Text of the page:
Tell-tale Clocks: Keeping warders honest
At night time, at least every half hour, a warder wearing cloth slippers passed down the corridor between the cells. Another marched inside the yards from one end of the building to another. A third walked sentry around the interior of the stockade fence.
Their job, of course, was to see that no attempt was made by prisoners to get out of the cells or wards in the hours of darkness.
To ensure that these patrolling warders kept alert, their movements were checked by ‘tell-tale clocks’. The use of this device was described as follows in 1901:
“Although a warder watches the prisoners, he is himself watched by something that can never be bribed or placated—and it never makes a mistake.
On going on duty, a warder is given a small clock-like arrangement with two holes in its glass face. Every half hour, a figure—7, 8, 9 etc— appears in one of these holes. Thereupon the warder must hurry to the end of the corridor to press the clock into a ‘type’ box. The latter prints a letter on the figure showing on the face of the clock. Having made sure that the imprint is all right, the clock-bearer has to make his way down to the other end of the corridor to repeat the performance, the only difference being that, whereas the first letter was, say, A, the second letter is B.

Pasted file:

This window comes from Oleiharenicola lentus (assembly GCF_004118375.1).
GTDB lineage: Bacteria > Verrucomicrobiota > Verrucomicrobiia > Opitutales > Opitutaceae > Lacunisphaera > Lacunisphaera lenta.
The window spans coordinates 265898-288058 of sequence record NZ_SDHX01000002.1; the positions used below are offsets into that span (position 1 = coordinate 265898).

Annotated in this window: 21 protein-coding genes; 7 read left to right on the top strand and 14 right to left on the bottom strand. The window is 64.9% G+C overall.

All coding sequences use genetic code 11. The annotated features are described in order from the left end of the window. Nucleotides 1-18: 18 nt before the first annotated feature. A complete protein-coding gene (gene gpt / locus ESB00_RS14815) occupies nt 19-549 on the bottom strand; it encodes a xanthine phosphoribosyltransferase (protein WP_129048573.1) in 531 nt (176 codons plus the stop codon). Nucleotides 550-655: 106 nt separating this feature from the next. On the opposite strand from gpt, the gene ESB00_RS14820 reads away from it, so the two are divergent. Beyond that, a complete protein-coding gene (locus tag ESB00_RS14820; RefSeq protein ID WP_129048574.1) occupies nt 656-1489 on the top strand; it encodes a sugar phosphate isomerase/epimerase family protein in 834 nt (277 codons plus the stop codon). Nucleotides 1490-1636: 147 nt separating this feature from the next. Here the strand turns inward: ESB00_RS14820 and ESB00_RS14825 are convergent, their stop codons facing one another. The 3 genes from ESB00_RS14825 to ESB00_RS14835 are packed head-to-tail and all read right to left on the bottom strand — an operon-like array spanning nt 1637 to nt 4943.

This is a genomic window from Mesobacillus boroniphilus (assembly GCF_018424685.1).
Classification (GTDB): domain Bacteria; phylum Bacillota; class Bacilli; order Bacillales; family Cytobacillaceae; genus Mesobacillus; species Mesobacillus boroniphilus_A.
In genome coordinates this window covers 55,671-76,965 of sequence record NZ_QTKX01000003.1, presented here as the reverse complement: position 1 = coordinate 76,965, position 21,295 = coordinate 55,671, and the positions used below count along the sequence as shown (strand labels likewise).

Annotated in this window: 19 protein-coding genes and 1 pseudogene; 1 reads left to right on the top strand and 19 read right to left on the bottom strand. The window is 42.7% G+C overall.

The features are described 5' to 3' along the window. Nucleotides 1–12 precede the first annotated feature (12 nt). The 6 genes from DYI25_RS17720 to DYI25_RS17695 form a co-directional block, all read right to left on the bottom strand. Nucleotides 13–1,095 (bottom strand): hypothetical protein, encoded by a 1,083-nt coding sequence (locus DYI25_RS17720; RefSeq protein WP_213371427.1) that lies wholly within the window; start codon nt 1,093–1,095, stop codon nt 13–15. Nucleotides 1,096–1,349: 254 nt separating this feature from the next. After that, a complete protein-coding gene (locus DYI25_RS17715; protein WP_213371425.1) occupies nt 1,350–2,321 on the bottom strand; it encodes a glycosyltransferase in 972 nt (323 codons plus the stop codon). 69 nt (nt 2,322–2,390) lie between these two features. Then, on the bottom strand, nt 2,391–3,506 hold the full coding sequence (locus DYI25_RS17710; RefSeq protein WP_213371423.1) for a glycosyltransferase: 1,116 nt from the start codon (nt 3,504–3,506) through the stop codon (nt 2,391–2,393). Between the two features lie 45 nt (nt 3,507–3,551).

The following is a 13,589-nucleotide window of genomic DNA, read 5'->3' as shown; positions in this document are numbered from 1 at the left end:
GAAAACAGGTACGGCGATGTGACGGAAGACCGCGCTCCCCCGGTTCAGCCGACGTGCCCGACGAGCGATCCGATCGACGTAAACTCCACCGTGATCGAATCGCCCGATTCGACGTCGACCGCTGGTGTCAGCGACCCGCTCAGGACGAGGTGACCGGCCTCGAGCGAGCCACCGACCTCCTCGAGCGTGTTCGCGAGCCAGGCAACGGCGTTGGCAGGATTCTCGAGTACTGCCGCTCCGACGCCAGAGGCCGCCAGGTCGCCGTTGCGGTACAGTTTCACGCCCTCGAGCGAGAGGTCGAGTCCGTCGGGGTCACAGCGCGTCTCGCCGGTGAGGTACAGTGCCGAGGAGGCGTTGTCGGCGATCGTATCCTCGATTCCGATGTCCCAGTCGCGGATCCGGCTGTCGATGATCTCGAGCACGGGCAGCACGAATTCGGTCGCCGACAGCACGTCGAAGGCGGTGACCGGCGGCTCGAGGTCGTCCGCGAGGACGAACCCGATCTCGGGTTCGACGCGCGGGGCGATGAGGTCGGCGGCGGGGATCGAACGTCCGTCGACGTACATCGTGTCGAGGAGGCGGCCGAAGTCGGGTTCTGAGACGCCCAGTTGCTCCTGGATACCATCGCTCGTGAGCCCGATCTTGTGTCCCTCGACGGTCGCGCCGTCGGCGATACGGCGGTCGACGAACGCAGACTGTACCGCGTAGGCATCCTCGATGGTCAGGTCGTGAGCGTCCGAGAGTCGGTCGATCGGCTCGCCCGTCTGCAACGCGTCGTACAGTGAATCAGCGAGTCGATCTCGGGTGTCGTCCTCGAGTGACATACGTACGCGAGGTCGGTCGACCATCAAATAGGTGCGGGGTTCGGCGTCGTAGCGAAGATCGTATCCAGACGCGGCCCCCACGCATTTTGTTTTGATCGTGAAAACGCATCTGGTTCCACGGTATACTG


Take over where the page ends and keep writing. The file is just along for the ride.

The object of this arrangement is to force the warder to traverse the whole row of cells at least twice an hour. Should the clock be unmarked, the culprit has a very lively time of it at the end of his period of duty.”